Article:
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Briefs: Software
Inventors at the NASA Langley Research Center have developed a novel method to model and ingest point-wise process data to evaluate an additive manufacturing build and its file for issues by highlighting potential anomalies or other areas where the build may have issues with fusion of the material.
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Briefs: Materials
An international team of researchers reports on a compact high-brightness mid-IR-driven source combining a gas-filled anti-resonant-ring photonic crystal fiber with a novel nonlinear-crystal. The tabletop source provides a seven-octave coherent spectrum from 340 nm–40,000 nm with spectral brightness 2–5 orders of magnitude higher than one of the brightest synchrotron facilities.
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Briefs: Software
Using kirigami, the ancient Japanese art of folding and cutting paper, MIT researchers have now manufactured a type of high-performance architected material known as a plate lattice, on a much larger scale than scientists have previously been able to achieve by additive fabrication.
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Briefs: Materials
A new method for metal 3D printing aims to make more efficient use of resources by allowing structural modifications to be “programmed” into metal alloys during 3D printing, fine-tuning their properties without the “heating and beating” process that’s been in use for thousands of years.
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Briefs: Materials
NASA’s Langley Research Center has developed a simplified, tool-less automated tow/tape placement (ATP) system. This invention enables several benefits that mitigate limitations associated with conventional ATP systems. Read on to learn more.
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Briefs: Materials
Scientists at the Columbia University, University of Connecticut, and the U.S. Department of Energy’s (DOE) Brookhaven National Laboratory were able to fabricate a pure form of glass and coat specialized pieces of DNA with it to create a material that was not only stronger than steel, but incredibly lightweight.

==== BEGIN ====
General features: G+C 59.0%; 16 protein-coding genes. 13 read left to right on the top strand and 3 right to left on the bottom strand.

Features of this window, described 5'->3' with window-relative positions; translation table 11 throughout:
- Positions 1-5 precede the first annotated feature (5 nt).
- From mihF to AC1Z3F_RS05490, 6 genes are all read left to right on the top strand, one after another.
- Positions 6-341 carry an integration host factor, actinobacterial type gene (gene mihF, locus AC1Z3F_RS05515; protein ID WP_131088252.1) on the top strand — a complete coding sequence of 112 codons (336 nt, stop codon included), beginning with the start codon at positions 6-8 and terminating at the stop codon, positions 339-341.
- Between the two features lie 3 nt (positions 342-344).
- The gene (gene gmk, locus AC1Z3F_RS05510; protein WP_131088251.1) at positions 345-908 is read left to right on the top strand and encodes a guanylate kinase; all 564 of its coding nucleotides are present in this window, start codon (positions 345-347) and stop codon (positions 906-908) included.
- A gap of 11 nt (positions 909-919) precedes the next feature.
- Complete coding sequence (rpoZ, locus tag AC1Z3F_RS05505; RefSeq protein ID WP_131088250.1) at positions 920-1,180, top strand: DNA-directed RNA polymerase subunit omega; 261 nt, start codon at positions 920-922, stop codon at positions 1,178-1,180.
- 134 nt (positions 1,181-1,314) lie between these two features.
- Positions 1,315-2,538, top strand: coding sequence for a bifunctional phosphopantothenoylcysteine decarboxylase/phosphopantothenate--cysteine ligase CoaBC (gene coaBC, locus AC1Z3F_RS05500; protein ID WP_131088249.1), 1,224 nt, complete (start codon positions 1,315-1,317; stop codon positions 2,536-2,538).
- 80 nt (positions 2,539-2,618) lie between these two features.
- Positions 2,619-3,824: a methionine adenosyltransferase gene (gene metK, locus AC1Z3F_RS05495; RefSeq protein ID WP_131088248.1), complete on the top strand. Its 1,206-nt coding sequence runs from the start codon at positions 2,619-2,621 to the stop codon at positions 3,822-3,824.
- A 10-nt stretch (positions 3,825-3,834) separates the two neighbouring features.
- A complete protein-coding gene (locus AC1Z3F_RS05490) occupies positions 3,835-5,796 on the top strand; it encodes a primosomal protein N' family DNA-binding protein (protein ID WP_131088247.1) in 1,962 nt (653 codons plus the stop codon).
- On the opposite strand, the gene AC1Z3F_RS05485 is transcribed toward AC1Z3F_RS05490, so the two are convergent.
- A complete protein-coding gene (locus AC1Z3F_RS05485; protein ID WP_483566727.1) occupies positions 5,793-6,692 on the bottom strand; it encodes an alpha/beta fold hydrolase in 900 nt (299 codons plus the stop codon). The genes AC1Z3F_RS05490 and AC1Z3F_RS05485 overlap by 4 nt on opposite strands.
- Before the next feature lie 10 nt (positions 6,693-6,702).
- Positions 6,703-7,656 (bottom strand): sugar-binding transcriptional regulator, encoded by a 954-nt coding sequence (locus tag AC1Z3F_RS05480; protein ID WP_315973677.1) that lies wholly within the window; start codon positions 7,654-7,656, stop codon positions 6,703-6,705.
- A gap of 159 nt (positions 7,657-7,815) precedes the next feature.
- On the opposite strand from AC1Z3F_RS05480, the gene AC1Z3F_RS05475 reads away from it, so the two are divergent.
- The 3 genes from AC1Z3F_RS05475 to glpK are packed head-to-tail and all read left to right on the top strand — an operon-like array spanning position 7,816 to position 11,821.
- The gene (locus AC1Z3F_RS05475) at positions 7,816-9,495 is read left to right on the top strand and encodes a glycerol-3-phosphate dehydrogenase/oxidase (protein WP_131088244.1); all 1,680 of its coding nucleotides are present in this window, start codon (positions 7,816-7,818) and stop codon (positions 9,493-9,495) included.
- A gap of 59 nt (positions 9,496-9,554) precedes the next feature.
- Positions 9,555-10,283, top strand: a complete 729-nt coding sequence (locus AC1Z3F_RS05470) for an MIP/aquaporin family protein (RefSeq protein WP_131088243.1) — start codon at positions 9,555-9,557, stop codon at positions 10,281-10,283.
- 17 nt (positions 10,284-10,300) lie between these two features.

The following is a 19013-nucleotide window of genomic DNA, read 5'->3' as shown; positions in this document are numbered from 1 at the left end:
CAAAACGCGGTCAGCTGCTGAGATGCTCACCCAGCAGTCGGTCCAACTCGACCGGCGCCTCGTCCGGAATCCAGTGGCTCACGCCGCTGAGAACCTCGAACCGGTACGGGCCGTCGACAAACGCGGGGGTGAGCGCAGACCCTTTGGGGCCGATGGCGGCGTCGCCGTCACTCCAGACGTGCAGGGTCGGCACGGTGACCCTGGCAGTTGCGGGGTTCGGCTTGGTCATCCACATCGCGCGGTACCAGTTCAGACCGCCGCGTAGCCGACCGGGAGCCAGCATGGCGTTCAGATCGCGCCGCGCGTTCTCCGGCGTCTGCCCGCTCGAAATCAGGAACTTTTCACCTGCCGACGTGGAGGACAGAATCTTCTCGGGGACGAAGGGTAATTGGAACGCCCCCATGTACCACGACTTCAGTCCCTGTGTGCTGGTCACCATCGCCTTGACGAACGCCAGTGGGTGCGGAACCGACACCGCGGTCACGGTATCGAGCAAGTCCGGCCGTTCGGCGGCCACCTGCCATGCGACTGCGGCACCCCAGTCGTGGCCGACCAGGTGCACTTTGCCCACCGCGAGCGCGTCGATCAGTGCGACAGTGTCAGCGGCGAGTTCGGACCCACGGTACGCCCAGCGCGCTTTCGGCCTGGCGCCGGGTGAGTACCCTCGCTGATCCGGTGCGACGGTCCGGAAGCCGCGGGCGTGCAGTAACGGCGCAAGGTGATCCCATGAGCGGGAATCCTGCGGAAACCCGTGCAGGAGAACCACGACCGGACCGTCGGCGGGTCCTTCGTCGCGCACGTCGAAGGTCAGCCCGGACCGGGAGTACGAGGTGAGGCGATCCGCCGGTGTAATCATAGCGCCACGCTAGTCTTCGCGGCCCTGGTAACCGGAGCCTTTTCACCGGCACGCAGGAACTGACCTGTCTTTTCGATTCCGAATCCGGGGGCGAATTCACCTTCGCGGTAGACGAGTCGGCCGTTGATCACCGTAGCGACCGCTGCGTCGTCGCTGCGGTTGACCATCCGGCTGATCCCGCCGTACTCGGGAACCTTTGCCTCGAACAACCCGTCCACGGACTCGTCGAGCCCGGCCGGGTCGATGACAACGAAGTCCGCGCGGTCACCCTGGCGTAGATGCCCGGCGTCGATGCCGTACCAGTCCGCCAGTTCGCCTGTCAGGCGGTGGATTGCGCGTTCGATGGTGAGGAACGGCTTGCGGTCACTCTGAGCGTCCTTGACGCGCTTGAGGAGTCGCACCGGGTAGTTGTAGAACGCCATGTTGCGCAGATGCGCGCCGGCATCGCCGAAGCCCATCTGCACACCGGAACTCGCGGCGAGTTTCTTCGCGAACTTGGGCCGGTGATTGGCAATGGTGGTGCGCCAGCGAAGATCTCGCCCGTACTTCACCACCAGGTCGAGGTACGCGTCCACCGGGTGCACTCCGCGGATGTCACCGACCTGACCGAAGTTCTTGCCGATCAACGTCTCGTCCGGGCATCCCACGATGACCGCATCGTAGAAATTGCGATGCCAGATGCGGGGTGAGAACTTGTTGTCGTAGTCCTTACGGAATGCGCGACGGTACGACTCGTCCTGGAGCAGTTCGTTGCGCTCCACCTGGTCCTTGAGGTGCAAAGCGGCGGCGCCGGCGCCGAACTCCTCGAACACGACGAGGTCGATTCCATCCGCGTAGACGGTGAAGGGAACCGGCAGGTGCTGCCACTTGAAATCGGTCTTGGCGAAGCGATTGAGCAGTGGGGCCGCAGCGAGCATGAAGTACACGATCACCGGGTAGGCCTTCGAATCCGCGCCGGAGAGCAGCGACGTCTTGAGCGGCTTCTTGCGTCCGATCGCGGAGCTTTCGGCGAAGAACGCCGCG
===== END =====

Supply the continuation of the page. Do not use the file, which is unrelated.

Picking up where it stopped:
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Briefs: Materials
A series of buzzing “loop-currents” could explain a recently discovered, never-before-seen phenomenon in a type of quantum material. The quantum material is known by the chemical formula Mn 3Si2Te6, but it’s safe to call it “honeycomb.” Read on to learn more.
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Briefs: Manufacturing & Prototyping
Developed by a team led by Lawrence Berkeley National Laboratory, a self-assembling nanosheet could significantly extend the shelf life of consumer products. And because the new material is recyclable, it could also enable a sustainable manufacturing approach that keeps single-use packaging and electronics out of landfills.
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Briefs: Materials
Researchers have unveiled a remarkable new material with potential to impact the world of material science: amorphous silicon carbide (a-SiC). Beyond its exceptional strength, this material demonstrates mechanical properties crucial for vibration isolation on a microchip. It is therefore particularly suitable for making ultra-sensitive microchip sensors.
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Briefs: Photonics/Optics
Researchers at the U.S. Department of Energy’s (DOE) Argonne National Laboratory have developed an autonomous, or self-driving, microscopy technique. It uses AI to selectively target points of interest for scanning. Read on to learn more.
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Briefs: Energy
A research team from the Department of Energy’s Pacific Northwest National Laboratory reports that the flow battery, a design optimized for electrical grid energy storage, maintained its capacity to store and release energy for more than a year of continuous charge and discharge.
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Briefs: Energy
A team from Chalmers University of Technology has succeeded in observing how the lithium metal in the cell behaves as it charges and discharges. The new method may contribute to batteries with higher capacity and increased safety in our future cars and devices.
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Webcasts

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On-Demand Webinars: Test & Measurement

Building an Automotive EMC Test Plan

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Upcoming Webinars: Manufacturing & Prototyping

The Moon and Beyond from a Thermal Perspective

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Upcoming Webinars: Robotics, Automation & Control

How Artificial Intelligence Is Empowering Warehouse Automation

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Upcoming Webinars: Manufacturing & Prototyping

Intro to 3D Printing Solutions: Low-Risk Manufacturing Investments

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Webinars: Software

Electromagnetic Heating Simulation – Emerging Medical...

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Upcoming Webinars: Software

Mastering Software Complexity in Automotive: Is Release Possible...